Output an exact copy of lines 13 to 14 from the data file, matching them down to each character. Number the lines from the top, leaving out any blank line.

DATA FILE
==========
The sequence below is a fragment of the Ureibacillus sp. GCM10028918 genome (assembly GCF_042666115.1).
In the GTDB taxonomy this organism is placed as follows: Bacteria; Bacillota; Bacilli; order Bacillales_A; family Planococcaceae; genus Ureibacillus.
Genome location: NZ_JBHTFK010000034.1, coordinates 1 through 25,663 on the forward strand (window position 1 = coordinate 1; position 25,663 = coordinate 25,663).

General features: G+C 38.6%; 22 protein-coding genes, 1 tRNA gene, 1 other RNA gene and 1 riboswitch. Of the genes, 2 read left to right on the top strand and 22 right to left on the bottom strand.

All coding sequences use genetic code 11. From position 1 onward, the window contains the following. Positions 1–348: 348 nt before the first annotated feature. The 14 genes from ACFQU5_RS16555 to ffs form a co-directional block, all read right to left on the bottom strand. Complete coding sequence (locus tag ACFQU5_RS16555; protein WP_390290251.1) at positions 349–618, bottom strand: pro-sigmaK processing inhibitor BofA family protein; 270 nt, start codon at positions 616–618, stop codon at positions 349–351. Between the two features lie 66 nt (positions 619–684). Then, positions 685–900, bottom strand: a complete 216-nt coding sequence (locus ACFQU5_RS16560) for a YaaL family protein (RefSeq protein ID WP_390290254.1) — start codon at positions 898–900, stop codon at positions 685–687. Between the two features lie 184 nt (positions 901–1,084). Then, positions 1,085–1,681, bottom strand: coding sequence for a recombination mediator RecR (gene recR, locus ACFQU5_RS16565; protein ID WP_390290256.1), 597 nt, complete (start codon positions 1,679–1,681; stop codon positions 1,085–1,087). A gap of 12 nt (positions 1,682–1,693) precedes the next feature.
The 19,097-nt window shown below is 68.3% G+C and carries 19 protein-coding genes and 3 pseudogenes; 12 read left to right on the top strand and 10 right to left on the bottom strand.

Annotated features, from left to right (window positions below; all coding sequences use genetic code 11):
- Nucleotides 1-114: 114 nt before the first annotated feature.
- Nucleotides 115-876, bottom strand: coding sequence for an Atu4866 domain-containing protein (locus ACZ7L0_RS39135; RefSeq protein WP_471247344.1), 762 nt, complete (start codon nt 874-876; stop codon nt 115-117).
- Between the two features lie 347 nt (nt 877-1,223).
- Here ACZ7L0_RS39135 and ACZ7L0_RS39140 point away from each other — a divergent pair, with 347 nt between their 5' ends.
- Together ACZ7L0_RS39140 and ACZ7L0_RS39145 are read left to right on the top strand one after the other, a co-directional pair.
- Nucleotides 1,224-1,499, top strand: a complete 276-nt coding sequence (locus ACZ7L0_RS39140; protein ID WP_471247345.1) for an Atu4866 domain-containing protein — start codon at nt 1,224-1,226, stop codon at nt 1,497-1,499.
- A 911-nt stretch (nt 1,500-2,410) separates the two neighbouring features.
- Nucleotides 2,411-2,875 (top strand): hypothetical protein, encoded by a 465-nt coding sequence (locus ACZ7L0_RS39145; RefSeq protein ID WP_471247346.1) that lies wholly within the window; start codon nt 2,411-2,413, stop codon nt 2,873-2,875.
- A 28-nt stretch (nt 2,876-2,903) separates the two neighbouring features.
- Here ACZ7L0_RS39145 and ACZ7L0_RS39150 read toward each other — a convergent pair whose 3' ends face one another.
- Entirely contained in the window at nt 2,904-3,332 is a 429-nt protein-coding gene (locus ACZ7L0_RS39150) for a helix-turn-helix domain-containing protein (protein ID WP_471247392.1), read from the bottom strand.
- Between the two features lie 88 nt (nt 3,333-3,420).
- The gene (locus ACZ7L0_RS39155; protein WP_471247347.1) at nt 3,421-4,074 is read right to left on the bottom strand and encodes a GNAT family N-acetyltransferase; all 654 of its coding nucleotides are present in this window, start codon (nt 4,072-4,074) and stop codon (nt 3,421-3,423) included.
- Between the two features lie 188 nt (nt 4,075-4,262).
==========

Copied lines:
- Nucleotides 1,224-1,499, top strand: a complete 276-nt coding sequence (locus ACZ7L0_RS39140; protein ID WP_471247345.1) for an Atu4866 domain-containing protein — start codon at nt 1,224-1,226, stop codon at nt 1,497-1,499.
- A 911-nt stretch (nt 1,500-2,410) separates the two neighbouring features.